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Defining rewilding

Rewilding takes a big picture, holistic approach to helping nature recover and flourish. Here’s what we mean by rewilding

Defining rewilding SBP Peter Cairns

At Rewilding Britain, we define rewilding as the large-scale restoration of ecosystems to the point where nature is allowed to take care of itself. Rewilding seeks to reinstate natural processes and, where appropriate, missing species – allowing them to shape the landscape and the habitats within.

Rewilding encourages a balance between people and the rest of nature so that we thrive together. It can provide opportunities for communities to diversify and create nature-based economies; for living systems to provide the ecological functions on which we all depend; and for people to reconnect with wild nature.

The goal is to help nature, for us to live better with nature and take our place as part of nature.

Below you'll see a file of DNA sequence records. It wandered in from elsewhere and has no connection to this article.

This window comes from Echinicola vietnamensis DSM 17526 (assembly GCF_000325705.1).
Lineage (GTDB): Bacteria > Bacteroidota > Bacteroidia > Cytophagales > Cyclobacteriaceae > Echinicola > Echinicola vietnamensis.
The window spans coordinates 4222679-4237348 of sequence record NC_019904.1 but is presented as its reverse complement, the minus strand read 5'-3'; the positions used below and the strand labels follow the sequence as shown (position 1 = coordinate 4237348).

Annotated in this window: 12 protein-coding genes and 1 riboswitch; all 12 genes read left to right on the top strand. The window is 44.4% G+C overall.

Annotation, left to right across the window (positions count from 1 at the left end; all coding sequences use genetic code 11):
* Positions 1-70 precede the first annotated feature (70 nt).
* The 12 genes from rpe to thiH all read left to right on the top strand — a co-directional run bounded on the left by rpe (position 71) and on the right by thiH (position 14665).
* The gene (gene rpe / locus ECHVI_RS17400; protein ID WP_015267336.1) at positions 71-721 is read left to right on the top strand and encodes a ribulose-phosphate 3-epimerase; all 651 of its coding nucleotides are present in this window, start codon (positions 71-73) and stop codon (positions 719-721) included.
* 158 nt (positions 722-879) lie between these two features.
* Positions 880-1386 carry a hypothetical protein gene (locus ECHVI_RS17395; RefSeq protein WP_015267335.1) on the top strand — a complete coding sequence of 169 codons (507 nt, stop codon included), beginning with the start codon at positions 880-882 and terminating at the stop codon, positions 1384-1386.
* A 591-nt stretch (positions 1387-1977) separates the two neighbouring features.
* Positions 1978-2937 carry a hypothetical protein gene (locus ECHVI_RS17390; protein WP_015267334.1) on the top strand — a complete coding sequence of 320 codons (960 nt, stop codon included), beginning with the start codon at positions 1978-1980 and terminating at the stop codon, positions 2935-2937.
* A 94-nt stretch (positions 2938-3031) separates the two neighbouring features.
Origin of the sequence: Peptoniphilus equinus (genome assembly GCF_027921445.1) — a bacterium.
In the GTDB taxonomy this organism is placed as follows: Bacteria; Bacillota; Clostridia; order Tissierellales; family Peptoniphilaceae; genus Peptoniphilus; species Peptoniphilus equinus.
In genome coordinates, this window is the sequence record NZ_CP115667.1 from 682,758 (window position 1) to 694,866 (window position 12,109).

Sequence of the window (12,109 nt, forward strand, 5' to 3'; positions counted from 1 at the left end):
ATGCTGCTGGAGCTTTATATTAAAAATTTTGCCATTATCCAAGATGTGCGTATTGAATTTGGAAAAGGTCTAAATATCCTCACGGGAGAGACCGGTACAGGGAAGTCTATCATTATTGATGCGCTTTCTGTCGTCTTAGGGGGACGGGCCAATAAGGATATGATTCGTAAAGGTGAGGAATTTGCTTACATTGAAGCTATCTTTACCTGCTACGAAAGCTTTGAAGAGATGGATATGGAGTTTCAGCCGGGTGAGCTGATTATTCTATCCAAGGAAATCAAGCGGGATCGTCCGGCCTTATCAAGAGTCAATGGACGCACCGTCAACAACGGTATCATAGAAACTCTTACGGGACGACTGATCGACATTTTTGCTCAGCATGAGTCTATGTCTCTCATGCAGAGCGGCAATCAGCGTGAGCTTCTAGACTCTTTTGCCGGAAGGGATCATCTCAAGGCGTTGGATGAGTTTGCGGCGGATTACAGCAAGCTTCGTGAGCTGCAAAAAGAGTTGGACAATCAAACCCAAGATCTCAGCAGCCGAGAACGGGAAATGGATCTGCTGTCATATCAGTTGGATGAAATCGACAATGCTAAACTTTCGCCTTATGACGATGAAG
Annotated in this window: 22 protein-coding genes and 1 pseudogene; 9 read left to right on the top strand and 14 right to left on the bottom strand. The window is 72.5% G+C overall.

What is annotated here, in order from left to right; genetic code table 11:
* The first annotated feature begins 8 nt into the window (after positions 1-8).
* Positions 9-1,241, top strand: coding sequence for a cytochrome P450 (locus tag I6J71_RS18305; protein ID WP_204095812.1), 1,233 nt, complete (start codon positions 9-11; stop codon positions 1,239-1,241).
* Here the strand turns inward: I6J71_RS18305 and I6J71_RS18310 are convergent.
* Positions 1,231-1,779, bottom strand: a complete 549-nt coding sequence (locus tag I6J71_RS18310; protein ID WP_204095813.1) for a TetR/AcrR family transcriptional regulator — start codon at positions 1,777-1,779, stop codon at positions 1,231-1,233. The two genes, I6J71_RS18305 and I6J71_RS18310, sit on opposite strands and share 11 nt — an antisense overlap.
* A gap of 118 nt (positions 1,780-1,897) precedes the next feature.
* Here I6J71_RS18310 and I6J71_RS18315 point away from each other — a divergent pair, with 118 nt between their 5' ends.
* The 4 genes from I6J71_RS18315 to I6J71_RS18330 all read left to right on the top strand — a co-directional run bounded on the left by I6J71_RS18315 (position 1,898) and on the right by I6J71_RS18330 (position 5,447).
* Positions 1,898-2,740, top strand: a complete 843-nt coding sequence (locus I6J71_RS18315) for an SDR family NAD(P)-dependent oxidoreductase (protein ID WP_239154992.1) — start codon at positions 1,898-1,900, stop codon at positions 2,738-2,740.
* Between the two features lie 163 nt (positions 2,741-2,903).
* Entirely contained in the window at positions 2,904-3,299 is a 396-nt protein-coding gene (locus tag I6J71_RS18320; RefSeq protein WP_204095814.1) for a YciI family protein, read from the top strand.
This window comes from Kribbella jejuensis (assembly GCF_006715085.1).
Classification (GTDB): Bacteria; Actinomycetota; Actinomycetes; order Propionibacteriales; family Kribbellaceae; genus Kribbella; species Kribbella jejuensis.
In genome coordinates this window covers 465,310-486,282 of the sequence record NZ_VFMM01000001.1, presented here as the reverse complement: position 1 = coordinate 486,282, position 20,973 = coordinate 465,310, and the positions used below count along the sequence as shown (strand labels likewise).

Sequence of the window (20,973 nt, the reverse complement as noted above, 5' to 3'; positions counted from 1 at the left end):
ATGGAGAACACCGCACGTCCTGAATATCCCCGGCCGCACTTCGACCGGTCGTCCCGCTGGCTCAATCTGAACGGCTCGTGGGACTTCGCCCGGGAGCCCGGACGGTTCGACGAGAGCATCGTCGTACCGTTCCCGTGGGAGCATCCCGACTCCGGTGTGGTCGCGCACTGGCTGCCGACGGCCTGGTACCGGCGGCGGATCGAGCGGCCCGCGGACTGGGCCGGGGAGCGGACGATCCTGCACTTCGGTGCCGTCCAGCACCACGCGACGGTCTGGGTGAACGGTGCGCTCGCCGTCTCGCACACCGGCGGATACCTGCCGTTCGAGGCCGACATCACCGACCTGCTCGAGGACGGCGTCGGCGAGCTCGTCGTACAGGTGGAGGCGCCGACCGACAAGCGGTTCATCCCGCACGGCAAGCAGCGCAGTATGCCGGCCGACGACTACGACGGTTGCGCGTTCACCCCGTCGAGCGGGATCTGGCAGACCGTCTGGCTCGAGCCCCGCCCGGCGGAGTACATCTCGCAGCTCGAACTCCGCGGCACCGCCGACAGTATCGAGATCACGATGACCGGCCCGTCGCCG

Five principles of rewilding

At Rewilding Britain, we believe in these five principles for rewilding

1. Support people and nature together

Rewilding is about all of us finding ways to work and live within healthy, flourishing ecosystems. Rewilding can enrich lives and help us to reconnect with wild nature while providing a sustainable future for local and wider communities.

2. Let nature lead

From the free movement of rivers to natural grazing, habitat succession and predation, rewilding seeks to reinstate natural processes. This includes reintroducing missing species where appropriate, particularly keystone species. It is not geared to reach any human-defined optimal point or end state. It goes where nature takes it.

3. Create resilient local economies

Rewilding creates opportunities for resilient new nature-based economies. It’s about finding opportunities for livelihoods that thrive alongside and enrich, nature.

4. Work at nature’s scale

Rewilding is restoring ecosystems with enough space to allow nature to drive the changes and shape the living systems on which we all depend. Scale may come from single landholdings or through joining up nature so it can thrive from mountain top to doorstep, from source to sea.

5. Secure benefits for the long-term

Rewilding leaves a positive legacy for future generations. Securing the continued, long-term benefits of rewilding areas is key to a healthy, prosperous future.



Main image: Peter Cairns/scotlandbigpicture.com

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